The ‘Sweet Leaf’ Edit

One of the first songs I learned to play most of the way through on guitar was “Sweet Leaf” by Black Sabbath.

I worked on it for about a week with a friend of mine who was also just starting to learn guitar as well. We practiced together, gave each other feedback, and we started to feel pretty good about our playing.

After I got home from one of our practice sessions, I decided to show my mom what I had been working on. She’s a classic rock fan, and I knew she would be impressed, just like my friend and I were. 

I plugged my guitar into the amp and played as much of the song as I could while my mom listened. When I was done, I looked up, expecting her to be as impressed as I was.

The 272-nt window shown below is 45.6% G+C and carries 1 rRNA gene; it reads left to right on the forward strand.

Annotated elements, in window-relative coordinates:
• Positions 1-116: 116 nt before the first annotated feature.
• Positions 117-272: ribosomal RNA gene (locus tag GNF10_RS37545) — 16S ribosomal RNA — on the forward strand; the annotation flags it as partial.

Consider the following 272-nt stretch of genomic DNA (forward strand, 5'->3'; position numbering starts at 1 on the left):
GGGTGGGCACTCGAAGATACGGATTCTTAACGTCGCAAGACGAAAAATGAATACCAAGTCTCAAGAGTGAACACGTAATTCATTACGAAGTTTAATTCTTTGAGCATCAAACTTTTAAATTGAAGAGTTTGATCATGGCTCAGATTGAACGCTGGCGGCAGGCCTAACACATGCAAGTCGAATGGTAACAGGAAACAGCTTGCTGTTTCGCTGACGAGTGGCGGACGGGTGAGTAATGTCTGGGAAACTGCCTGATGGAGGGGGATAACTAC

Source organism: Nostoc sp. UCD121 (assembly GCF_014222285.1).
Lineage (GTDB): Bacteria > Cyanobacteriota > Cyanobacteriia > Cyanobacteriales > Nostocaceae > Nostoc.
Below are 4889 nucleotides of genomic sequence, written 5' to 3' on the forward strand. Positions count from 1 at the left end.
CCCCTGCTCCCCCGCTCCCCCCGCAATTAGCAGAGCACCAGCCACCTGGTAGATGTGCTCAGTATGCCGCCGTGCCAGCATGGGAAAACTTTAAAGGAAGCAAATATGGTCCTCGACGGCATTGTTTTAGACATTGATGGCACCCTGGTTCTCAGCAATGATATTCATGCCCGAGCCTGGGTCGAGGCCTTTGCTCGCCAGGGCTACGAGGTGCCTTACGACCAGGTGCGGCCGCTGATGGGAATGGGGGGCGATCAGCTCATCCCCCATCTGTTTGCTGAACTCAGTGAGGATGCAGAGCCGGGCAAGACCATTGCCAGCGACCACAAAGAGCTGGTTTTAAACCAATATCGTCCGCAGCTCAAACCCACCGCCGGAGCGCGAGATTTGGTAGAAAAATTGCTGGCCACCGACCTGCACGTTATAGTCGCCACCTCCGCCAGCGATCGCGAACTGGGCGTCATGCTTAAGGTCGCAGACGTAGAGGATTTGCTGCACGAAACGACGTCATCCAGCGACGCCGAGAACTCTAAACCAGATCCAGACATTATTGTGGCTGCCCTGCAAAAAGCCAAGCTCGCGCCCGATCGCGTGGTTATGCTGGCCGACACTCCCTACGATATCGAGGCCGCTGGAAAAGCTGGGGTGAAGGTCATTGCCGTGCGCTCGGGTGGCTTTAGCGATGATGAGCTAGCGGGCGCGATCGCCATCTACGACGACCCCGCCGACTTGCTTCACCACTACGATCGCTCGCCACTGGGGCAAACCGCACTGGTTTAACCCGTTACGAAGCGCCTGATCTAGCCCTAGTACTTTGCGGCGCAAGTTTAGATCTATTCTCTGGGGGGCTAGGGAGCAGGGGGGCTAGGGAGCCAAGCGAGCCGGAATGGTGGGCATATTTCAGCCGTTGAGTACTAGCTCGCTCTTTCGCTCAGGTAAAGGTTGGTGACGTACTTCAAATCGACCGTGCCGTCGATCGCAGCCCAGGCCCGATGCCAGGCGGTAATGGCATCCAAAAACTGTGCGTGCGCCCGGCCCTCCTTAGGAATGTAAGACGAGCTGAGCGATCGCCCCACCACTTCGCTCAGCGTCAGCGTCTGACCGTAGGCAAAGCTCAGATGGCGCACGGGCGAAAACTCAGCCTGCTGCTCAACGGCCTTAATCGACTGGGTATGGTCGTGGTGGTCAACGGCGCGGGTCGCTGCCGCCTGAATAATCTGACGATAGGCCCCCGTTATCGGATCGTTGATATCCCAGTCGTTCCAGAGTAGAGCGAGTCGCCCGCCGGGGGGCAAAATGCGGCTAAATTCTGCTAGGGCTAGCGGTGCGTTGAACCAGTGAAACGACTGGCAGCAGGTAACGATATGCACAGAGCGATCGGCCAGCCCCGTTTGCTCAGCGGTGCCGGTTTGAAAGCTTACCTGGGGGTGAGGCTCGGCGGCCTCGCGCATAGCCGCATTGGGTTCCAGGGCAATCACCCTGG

“That sounded cool,” she said with some hesitation in her voice.

“…Didn’t you recognize it?” I asked.


Even though she assured me it sounded good, I wasn’t satisfied with her answer. Hours of practicing, tons of encouragement from my friend, and when it really mattered, that was the response I got. I unplugged my guitar and probably played video games for the rest of the day instead. 

That incident stuck in my head, even years later when I was a more competent musician (as in, people could recognize the song I was playing) and had a regular gig playing bass.

During that time, a much more experienced musician told me that being a pro wasn’t about impressing other musicians.